It’s no secret that water is vital to your health.
In fact, water comprises 45–75% of your body weight and plays a key role in heart health, weight management, physical performance, and brain function (1).
Studies show that upping your water intake may offer many health benefits (2).
However, the amount of water you need is a subject of controversy — and drinking too much can harm your health.
This article examines the benefits and downsides of drinking 3 liters (100 ounces) of water per day.
Staying well hydrated is incredibly important, as water is needed for a variety of bodily processes and central to nearly every aspect of health and wellness.
In particular, this fluid helps regulate body temperature, transport nutrients, maintain brain function, and enhance physical performance (3).
Not getting enough water can be detrimental, potentially causing side effects like nausea, fatigue, constipation, headaches, and dizziness (4).
Therefore, drinking 3 liters (100 ounces) of water per day may help you meet your hydration needs to support better health.
Drinking enough water is important for many aspects of health, including body temperature, nutrient transport, and brain function.
Increasing your water intake may aid weight loss.
Drinking water just before meals can be especially useful, as it can promote feelings of fullness and reduce appetite.
One study in 24 people found that drinking 500 ml (17 ounces) of water before breakfast reduced the number of calories consumed by 13% (5).
Similarly, a small, 12-week study showed that drinking 500 ml (17 ounces) of water before each meal as part of a low-calorie diet increased weight loss by 44%, compared with a control group (6).
Drinking water may also temporarily boost your metabolism, which can increase the number of calories you burn throughout the day.
In a small study in 16 people, drinking 500 ml (17 ounces) of water temporarily increased metabolism by 24% over 1 hour, which may aid weight loss (7).
Water may help you feel full and temporarily increase your metabolism, which may bolster weight loss.
Some research suggests that drinking more water can help keep your skin supple and smooth.
For example, a month-long study in 49 people determined that increasing water intake by 2 liters (67 ounces) per day improved skin hydration, especially in those who typically drank under 3.2 liters (108 ounces) of water daily (8).
Another study in 40 older adults linked higher fluid intake to increased skin hydration and skin surface pH (9).
Skin pH plays an integral role in maintaining your skin’s barrier, which can influence your risk of certain skin conditions (10).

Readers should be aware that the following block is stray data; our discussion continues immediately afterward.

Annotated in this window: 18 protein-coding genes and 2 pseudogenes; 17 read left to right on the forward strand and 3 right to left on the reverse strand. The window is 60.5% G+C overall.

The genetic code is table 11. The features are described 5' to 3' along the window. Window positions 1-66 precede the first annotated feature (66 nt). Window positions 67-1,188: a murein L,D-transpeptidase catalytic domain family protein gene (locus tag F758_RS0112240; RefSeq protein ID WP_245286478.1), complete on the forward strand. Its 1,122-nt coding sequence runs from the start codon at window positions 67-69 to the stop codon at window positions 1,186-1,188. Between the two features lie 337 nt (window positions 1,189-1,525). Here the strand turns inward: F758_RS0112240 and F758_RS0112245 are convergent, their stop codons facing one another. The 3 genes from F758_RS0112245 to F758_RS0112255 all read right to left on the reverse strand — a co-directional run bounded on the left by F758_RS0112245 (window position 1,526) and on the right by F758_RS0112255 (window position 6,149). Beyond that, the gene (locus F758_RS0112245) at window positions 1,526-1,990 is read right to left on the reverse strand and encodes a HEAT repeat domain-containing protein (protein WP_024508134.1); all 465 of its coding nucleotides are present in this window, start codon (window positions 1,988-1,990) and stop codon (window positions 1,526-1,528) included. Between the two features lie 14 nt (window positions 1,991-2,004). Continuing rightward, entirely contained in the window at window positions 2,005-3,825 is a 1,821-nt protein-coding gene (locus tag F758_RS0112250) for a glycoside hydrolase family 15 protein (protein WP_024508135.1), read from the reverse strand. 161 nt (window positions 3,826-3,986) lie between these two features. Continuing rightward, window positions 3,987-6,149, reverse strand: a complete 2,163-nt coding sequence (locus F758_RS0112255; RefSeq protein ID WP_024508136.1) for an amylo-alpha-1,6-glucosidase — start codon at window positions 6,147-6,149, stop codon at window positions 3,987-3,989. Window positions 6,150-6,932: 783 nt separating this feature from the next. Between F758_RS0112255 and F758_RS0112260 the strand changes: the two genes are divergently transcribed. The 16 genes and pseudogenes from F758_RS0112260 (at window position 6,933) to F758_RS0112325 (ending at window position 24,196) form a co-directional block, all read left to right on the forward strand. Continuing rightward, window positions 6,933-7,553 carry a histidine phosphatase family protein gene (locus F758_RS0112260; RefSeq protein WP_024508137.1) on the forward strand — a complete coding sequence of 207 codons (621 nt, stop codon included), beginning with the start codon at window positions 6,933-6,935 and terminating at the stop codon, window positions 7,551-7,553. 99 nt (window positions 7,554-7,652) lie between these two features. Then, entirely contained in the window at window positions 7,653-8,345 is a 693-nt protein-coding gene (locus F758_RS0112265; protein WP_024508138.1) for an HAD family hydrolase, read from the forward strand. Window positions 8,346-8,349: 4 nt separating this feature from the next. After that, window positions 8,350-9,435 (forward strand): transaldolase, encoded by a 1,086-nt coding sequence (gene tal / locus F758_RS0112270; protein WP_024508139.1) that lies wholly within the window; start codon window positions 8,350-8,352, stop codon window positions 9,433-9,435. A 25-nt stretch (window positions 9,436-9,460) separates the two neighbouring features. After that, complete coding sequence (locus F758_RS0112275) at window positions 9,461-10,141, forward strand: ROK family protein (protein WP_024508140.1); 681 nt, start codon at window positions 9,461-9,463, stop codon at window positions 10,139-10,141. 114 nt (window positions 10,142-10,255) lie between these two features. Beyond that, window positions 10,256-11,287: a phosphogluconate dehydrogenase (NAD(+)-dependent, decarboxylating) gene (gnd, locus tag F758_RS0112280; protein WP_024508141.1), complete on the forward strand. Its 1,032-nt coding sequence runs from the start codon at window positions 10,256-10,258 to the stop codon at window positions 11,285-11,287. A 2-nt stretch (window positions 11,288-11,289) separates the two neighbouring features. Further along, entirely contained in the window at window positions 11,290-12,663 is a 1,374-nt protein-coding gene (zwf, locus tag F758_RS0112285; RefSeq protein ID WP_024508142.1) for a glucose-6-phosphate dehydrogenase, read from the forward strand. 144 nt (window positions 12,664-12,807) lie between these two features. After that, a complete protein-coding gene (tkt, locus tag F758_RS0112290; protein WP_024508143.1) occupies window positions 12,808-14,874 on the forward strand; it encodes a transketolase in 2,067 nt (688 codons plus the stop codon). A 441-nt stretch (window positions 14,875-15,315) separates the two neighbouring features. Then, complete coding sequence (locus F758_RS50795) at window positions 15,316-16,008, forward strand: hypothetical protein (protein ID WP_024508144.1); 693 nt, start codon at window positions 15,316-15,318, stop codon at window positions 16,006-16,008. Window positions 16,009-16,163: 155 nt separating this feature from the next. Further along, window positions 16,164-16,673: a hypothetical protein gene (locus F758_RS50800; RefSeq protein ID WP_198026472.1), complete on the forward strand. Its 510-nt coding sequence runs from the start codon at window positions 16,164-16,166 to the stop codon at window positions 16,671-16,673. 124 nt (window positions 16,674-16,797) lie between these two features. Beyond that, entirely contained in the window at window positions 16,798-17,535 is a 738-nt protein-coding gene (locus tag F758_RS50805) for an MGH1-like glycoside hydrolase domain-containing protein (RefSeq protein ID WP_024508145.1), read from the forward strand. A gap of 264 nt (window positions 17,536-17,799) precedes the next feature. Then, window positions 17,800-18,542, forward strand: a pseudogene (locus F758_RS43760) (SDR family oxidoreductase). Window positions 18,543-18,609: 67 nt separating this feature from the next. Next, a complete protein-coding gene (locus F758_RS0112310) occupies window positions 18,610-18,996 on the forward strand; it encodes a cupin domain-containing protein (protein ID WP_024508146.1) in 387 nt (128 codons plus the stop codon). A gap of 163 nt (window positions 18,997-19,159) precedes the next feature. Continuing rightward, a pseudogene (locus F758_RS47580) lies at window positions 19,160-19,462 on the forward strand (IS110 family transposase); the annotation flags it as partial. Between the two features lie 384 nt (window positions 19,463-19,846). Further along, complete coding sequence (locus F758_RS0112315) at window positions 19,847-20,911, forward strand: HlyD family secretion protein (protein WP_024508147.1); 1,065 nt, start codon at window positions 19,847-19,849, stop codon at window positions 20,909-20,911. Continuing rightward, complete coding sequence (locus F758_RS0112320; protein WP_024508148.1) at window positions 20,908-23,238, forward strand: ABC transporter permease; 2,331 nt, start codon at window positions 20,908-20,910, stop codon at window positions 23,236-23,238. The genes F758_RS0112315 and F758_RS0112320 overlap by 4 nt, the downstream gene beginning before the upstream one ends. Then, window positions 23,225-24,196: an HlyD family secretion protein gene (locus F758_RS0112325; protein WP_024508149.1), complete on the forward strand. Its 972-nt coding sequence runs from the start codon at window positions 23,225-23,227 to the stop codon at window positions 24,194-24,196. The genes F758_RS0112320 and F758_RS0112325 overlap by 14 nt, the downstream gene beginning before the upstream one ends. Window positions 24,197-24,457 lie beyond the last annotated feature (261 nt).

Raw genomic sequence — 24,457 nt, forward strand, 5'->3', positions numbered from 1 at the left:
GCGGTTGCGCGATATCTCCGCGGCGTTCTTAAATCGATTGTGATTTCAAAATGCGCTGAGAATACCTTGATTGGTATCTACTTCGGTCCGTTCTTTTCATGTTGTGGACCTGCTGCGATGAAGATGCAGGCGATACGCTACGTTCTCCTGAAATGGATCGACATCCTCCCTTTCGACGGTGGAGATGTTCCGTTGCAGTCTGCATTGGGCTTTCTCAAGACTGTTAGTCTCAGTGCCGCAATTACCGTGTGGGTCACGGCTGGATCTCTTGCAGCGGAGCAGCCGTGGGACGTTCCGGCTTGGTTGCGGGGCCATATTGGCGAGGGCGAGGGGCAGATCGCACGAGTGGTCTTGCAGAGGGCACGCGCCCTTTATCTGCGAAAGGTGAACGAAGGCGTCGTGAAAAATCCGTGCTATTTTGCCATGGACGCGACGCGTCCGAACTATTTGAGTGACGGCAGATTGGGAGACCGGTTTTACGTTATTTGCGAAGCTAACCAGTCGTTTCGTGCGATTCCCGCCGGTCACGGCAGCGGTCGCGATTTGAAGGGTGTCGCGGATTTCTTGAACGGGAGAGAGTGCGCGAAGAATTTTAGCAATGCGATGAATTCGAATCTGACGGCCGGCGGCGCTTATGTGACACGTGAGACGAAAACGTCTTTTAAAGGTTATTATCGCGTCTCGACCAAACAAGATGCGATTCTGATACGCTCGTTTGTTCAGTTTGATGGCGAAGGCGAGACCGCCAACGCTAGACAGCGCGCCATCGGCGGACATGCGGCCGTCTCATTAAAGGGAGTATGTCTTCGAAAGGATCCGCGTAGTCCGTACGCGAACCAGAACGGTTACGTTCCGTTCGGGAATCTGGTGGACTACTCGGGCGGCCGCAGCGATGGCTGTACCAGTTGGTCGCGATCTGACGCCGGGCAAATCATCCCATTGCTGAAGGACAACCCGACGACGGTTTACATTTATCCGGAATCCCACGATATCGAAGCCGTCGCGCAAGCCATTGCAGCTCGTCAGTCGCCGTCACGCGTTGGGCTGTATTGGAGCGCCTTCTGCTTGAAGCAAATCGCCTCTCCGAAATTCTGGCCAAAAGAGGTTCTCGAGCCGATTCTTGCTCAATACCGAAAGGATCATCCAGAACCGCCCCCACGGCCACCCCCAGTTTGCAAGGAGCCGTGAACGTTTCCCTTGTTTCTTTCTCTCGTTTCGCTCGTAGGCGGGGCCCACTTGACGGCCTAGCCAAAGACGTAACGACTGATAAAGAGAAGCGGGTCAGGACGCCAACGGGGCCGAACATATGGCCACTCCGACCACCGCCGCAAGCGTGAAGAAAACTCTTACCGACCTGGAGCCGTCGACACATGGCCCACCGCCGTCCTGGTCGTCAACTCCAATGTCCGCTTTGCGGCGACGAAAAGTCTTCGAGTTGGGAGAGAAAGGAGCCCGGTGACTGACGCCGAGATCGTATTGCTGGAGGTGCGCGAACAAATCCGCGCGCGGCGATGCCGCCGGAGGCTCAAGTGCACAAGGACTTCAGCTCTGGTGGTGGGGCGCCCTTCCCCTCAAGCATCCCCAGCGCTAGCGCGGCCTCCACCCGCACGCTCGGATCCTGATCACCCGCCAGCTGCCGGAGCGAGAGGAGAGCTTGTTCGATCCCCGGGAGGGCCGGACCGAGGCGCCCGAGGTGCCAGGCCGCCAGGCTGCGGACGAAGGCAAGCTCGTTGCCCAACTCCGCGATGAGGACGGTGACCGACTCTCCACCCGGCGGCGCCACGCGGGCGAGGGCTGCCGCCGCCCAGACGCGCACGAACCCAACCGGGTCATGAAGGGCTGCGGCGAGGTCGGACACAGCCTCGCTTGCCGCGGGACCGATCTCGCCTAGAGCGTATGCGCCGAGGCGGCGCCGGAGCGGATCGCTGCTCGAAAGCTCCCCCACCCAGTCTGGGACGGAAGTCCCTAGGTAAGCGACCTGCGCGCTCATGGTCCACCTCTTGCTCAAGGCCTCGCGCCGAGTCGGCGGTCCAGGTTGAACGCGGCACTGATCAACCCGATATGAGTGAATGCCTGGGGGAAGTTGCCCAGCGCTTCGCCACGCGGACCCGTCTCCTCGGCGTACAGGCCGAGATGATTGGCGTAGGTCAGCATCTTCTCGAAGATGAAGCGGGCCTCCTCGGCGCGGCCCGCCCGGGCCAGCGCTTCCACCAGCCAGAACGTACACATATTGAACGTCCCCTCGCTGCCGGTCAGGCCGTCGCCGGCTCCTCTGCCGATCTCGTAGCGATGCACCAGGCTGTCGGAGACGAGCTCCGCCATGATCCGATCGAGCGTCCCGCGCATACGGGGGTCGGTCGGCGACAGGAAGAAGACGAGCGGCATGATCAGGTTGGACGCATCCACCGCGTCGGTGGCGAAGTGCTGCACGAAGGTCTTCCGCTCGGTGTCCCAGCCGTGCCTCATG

Additionally, a review of six studies found that increased water intake reduced dryness and roughness, increased skin elasticity, and enhanced hydration (11).
Drinking more water may promote healthy skin by increasing hydration and elasticity while reducing roughness and dryness.
Drinking more water may offer several other benefits as well, including:
Drinking 3 liters (100 ounces) of water per day may aid bowel regularity, prevent kidney stones, alleviate headaches, improve mood, and strengthen physical performance.
While drinking more water may aid your health, 3 liters (100 ounces) may not be the right amount for everyone.
Currently, no official recommendations exist for the intake of plain water alone. The amount you need is based on several factors, such as age, gender, and activity level (18).
However, there are recommendations for total water intake, which includes water consumed through all foods and beverages, such as plain water, fruits, and vegetables.
A total daily intake of around 2.7 liters (91 ounces) for women and 3.7 liters (125 ounces) for men can meet most adults’ needs (19).
Depending on the other foods and beverages you consume, you may not need to drink 3 liters (100 ounces) of water per day to meet your fluid requirements.
Simply listening to your body and drinking when you feel thirsty is one of the best ways to ensure that you’re staying hydrated. In fact, most people can meet their daily needs by drinking water when they’re thirsty (19).
Notably, some individuals, such as athletes and manual laborers, may need more than 3 liters (100 ounces) of water per day (20).
Keep in mind that excessive water intake can be dangerous.
Drinking too much can disrupt your body’s electrolyte balance, leading to hyponatremia, or low levels of sodium in your blood (21).
Symptoms of hyponatremia include weakness, confusion, nausea, vomiting, and — in severe cases — even death (22).
Although your kidneys can excrete up to 20–28 liters (4.5–6 gallons) of water per day, they can only process 800–1,000 ml (27–34 ounces) of water per hour (23).
For this reason, it’s important to spread your water intake throughout the day rather than drink it all in a single sitting. Additionally, be sure to listen to your body and adjust your water intake accordingly if you’re feeling unwell.
Water needs vary based on numerous factors. As drinking too much water can disrupt your body’s electrolyte balance and lead to hyponatremia, 3 liters (100 ounces) may be too much for some people.
Increasing your water intake may provide many health benefits, especially for weight loss and skin health.
While drinking 3 liters (100 ounces) daily may help you meet your needs, it isn’t necessary for everyone. In fact, drinking too much water can be dangerous.
To ensure you’re staying hydrated, drink when you feel thirsty and always listen to your body.
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